By SUZANNE DOWNING
A three-year-old video of a Chick-fil-A executive discussing race relations surfaced this week, thrusting the fast-food chain into an undesired spotlight alongside Bud Light, Target, J.Crew, and Disney.
In the video, Chick-fil-A CEO Dan Cathy shares thoughts on Christian repentance and the need for an “apologetic heart” concerning black Americans. He suggests that white Americans should “pick up the baton and fight for our black, African-American brothers and sisters.”
Filmed during a particularly tense period, as Black Lives Matter violence and looting swept across America, Cathy knelt to shine the shoes of Black Christian rapper, Lecrae Moore.
This act mirrors the biblical story of Jesus washing his disciples’ feet, a not-unheard-of practice in the Christian race-reconciliation movement. The poignant symbolism of washing the feet of those who may harbor anger and resentment toward your race is powerful.
Yet in 2023, this reconciliatory video encountered a metaphorical guillotine. Public frustration with ever-shifting corporate “woke” ideologies has prompted some conservatives to call for a boycott of Chick-fil-A — a chain they helped elevate to the third-largest restaurant chain in the country, behind only McDonald’s and Starbucks.
Critics contend Chick-fil-A has entered the culture wars by also hiring a vice president of diversity, equity, and inclusion, which some perceive as a departure from merit-based employment and a surrender to the “woke” agenda.
However, Chick-fil-A has been simpering for liberal approval for over a decade. Since its inception, the Chick-fil-A Foundation faced vehement criticism from LGBTQ advocates for donations made to pro-family organizations like Focus on the Family, National Organization for Marriage, and even the Paul Anderson Youth Home. Under pressure, Chick-fil-A caved.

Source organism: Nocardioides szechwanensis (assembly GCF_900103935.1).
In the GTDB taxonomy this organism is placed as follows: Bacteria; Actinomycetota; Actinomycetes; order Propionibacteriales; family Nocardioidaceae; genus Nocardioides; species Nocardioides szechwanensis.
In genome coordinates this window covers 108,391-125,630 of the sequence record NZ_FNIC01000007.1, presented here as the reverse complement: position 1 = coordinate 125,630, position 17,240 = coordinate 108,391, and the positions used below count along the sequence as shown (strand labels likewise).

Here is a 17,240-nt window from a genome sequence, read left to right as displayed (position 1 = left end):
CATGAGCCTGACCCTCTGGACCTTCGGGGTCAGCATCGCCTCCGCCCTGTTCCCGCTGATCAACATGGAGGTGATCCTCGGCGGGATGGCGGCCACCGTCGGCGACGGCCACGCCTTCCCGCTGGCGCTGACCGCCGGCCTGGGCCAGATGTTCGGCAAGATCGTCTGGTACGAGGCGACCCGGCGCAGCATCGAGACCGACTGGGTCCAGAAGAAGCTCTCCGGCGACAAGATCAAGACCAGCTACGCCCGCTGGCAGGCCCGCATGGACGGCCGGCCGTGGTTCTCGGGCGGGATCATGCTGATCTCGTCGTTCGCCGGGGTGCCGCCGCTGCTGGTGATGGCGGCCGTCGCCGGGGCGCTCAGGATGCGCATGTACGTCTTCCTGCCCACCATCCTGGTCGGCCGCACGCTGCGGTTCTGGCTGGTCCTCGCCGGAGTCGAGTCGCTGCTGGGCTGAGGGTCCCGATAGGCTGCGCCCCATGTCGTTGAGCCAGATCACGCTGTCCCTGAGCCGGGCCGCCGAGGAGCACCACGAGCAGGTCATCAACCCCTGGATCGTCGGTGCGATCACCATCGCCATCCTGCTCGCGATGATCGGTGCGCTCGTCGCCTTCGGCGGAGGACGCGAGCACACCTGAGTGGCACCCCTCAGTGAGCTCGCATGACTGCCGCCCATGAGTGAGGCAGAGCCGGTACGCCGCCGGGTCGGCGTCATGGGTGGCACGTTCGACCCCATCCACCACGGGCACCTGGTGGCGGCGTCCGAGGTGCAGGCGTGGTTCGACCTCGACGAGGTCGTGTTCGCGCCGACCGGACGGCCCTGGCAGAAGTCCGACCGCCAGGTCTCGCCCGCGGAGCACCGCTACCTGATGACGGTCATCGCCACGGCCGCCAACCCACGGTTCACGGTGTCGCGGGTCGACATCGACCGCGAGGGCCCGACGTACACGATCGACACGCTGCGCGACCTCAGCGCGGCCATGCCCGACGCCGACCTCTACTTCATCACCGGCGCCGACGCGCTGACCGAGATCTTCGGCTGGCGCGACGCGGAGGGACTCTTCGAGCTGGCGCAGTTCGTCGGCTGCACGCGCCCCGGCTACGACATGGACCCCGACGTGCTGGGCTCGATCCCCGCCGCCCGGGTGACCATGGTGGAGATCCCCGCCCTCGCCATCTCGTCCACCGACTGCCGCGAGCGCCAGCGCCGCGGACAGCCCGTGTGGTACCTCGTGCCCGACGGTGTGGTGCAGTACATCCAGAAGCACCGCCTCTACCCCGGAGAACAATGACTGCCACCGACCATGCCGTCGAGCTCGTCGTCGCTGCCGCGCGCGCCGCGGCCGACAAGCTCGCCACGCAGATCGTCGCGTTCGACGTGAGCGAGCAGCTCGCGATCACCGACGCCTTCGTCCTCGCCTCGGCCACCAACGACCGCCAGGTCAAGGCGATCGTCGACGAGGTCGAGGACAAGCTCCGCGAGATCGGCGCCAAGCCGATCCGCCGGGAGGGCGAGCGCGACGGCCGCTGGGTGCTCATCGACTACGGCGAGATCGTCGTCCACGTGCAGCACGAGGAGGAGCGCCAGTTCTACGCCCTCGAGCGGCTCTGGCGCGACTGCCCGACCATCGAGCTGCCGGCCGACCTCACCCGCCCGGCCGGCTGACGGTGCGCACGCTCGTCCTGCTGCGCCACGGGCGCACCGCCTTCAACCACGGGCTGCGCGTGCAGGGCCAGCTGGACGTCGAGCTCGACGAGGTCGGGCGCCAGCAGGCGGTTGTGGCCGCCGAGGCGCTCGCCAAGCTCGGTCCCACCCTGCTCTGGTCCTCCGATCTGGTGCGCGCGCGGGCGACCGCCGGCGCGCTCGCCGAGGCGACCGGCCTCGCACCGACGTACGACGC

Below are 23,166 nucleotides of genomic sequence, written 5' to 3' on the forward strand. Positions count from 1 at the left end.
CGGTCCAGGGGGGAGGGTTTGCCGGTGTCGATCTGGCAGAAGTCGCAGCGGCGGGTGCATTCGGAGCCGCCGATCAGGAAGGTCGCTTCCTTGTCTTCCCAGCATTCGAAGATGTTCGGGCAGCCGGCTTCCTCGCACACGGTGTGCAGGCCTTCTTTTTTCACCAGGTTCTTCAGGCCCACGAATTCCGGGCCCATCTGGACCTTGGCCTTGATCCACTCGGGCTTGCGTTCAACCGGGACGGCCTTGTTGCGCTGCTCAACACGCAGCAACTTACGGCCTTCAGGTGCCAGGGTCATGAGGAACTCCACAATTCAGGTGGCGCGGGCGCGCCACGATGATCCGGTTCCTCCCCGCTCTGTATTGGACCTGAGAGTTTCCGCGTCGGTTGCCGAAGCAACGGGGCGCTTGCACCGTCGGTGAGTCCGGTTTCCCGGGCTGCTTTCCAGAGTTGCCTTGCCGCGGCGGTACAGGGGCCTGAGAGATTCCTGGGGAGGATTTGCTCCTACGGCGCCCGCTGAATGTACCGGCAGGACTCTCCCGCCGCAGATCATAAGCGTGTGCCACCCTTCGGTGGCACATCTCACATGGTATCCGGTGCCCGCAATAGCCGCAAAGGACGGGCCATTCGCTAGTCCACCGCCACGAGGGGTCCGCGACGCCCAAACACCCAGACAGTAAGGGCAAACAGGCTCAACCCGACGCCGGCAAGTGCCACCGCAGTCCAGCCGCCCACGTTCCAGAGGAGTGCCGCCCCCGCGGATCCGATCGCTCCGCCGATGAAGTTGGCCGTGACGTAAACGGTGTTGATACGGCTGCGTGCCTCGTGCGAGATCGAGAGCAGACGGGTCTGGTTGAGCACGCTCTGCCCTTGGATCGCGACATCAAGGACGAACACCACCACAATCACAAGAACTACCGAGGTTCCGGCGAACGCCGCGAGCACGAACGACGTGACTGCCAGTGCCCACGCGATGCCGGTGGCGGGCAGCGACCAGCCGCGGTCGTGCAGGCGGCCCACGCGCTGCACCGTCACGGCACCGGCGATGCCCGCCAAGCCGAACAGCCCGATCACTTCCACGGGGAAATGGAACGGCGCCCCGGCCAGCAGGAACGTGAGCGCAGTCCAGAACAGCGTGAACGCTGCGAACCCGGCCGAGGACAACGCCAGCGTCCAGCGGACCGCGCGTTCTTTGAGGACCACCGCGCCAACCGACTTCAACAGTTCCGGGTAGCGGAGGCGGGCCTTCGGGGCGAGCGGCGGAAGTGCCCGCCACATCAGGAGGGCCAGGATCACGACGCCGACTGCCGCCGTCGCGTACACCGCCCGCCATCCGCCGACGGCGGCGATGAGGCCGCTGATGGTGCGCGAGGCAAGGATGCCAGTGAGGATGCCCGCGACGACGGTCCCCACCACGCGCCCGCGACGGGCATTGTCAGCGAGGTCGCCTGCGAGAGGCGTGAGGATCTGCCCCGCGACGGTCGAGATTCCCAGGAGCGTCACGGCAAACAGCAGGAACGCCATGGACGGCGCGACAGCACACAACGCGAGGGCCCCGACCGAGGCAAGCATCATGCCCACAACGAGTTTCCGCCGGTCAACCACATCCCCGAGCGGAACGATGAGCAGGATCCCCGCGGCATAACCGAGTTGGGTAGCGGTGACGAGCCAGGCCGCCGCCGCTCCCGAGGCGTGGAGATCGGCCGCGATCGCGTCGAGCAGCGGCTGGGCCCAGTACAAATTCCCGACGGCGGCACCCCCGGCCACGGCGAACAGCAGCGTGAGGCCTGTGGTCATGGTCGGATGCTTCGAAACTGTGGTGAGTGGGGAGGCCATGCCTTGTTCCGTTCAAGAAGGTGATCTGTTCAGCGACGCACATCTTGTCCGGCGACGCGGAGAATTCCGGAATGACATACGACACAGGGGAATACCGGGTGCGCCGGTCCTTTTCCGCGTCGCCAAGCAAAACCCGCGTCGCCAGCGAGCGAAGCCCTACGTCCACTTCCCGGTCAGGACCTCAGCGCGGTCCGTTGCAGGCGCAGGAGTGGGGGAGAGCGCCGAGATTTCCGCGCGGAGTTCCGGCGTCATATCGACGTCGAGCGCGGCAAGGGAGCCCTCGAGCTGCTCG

In 2019, ThinkProgress chastised the Chick-fil-A Foundation for donating to two Christian groups supporting traditional marriage: Salvation Army and Fellowship of Christian Athletes. The foundation capitulated and ceased donations.
Over the years, boycotts from those opposed to the company’s Christian leanings, even attempts by elected leaders to block franchise openings, have targeted Chick-fil-A. Yet the brand has grown and now boasts over 2,500 locations. Only Alaska and Vermont lack a Chick-fil-A franchise, with Texas hosting the most locations — 471 stores, comprising 16% of the company.
Ironically, sales would often skyrocket on days when a boycott was called, with customers queued for blocks to buy a breaded chicken sandwich. Like Budweiser, Chick-fil-A had become as American as apple pie, with conservatives expressing their support through their wallets.
Nevertheless, Chick-fil-A is not invincible to consumer discontent and should brace for a protracted battle with Americans who are looking to economize their hard-earned dollars.
Anheuser-Busch is a case in point. Since Bud Light partnered with transgender Dylan Mulvaney, the company’s stock price has plummeted over 18% within a month. It might take years to recover, if at all.
Similarly, Target is investing in security near its Pride Month displays, while consumer resentment appears to be escalating. This week, JPMorgan downgraded Target’s stock to “neutral,” citing growing concerns over the company’s waning fortunes. This marks Target’s longest losing streak since 2000.
Disney is also under fire after hiring a man dressed as a “fairy godmother apprentice” to guide girls into a boutique on its property. Disney’s stock has plummeted.
Chick-fil-A, Bud Light, Target, and Disney are not the only brands provoking Americans’ ire. Kohl’s has come under criticism for marketing infant clothing adorned with “Pride Progress” flags. These companies have become emblems of a cultural trend that at least half of America deems detrimental to the very survival of the nation.
Perhaps June is now the month to spend quality time at home with our families and reconsider funding companies that dismiss our values. After all, we’re increasingly hearing that every time you leave the house, it costs you $100. Save money, spend time with your family. And here’s a practical note: You’re likely to need those savings later this year, considering the precarious economic climate America is in.
Suzanne Downing is publisher of Must Read Alaska.